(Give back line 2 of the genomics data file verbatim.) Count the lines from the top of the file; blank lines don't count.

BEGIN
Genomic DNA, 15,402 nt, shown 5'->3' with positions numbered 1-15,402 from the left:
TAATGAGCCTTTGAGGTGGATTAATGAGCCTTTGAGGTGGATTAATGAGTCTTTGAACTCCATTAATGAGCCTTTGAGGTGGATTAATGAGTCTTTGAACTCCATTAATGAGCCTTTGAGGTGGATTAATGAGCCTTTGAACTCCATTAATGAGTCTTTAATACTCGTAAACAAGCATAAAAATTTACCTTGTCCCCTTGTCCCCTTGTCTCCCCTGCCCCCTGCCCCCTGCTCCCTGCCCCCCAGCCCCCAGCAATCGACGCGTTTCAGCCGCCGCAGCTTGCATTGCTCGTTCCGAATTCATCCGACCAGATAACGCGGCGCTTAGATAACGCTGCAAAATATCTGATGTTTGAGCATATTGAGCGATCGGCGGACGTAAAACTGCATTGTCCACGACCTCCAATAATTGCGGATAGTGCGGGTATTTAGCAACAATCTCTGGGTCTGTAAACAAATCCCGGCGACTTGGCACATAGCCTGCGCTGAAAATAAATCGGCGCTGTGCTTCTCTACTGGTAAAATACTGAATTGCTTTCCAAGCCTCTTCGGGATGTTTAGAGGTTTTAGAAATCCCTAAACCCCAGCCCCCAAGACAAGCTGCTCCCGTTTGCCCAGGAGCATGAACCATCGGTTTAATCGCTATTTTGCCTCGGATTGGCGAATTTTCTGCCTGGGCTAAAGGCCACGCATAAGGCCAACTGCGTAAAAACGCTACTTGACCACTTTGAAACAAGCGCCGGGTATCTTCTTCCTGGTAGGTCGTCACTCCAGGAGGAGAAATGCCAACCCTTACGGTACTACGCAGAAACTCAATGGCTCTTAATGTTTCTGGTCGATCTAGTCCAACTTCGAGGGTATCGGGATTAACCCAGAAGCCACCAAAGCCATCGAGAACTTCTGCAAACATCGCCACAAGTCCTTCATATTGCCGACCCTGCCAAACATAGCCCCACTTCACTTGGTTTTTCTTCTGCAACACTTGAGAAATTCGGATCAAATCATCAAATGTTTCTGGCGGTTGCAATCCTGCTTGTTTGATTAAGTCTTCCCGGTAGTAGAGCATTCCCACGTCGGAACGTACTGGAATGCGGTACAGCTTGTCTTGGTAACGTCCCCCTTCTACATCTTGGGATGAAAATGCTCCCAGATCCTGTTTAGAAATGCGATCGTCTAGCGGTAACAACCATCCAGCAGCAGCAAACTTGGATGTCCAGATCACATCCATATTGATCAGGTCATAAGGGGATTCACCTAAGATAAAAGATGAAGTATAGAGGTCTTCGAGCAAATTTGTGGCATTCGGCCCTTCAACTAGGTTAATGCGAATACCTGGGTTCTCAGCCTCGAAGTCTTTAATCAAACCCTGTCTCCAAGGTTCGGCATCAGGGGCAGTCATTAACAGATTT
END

TAATGAGCCTTTGAGGTGGATTAATGAGCCTTTGAGGTGGATTAATGAGTCTTTGAACTCCATTAATGAGCCTTTGAGGTGGATTAATGAGTCTTTGAACTCCATTAATGAGCCTTTGAGGTGGATTAATGAGCCTTTGAACTCCATTAATGAGTCTTTAATACTCGTAAACAAGCATAAAAATTTACCTTGTCCCCTTGTCCCCTTGTCTCCCCTGCCCCCTGCCCCCTGCTCCCTGCCCCCCAGCCCCCAGCAATCGACGCGTTTCAGCCGCCGCAGCTTGCATTGCTCGTTCCGAATTCATCCGACCAGATAACGCGGCGCTTAGATAACGCTGCAAAATATCTGATGTTTGAGCATATTGAGCGATCGGCGGACGTAAAACTGCATTGTCCACGACCTCCAATAATTGCGGATAGTGCGGGTATTTAGCAACAATCTCTGGGTCTGTAAACAAATCCCGGCGACTTGGCACATAGCCTGCGCTGAAAATAAATCGGCGCTGTGCTTCTCTACTGGTAAAATACTGAATTGCTTTCCAAGCCTCTTCGGGATGTTTAGAGGTTTTAGAAATCCCTAAACCCCAGCCCCCAAGACAAGCTGCTCCCGTTTGCCCAGGAGCATGAACCATCGGTTTAATCGCTATTTTGCCTCGGATTGGCGAATTTTCTGCCTGGGCTAAAGGCCACGCATAAGGCCAACTGCGTAAAAACGCTACTTGACCACTTTGAAACAAGCGCCGGGTATCTTCTTCCTGGTAGGTCGTCACTCCAGGAGGAGAAATGCCAACCCTTACGGTACTACGCAGAAACTCAATGGCTCTTAATGTTTCTGGTCGATCTAGTCCAACTTCGAGGGTATCGGGATTAACCCAGAAGCCACCAAAGCCATCGAGAACTTCTGCAAACATCGCCACAAGTCCTTCATATTGCCGACCCTGCCAAACATAGCCCCACTTCACTTGGTTTTTCTTCTGCAACACTTGAGAAATTCGGATCAAATCATCAAATGTTTCTGGCGGTTGCAATCCTGCTTGTTTGATTAAGTCTTCCCGGTAGTAGAGCATTCCCACGTCGGAACGTACTGGAATGCGGTACAGCTTGTCTTGGTAACGTCCCCCTTCTACATCTTGGGATGAAAATGCTCCCAGATCCTGTTTAGAAATGCGATCGTCTAGCGGTAACAACCATCCAGCAGCAGCAAACTTGGATGTCCAGATCACATCCATATTGATCAGGTCATAAGGGGATTCACCTAAGATAAAAGATGAAGTATAGAGGTCTTCGAGCAAATTTGTGGCATTCGGCCCTTCAACTAGGTTAATGCGAATACCTGGGTTCTCAGCCTCGAAGTCTTTAATCAAACCCTGTCTCCAAGGTTCGGCATCAGGGGCAGTCATTAACAGATTT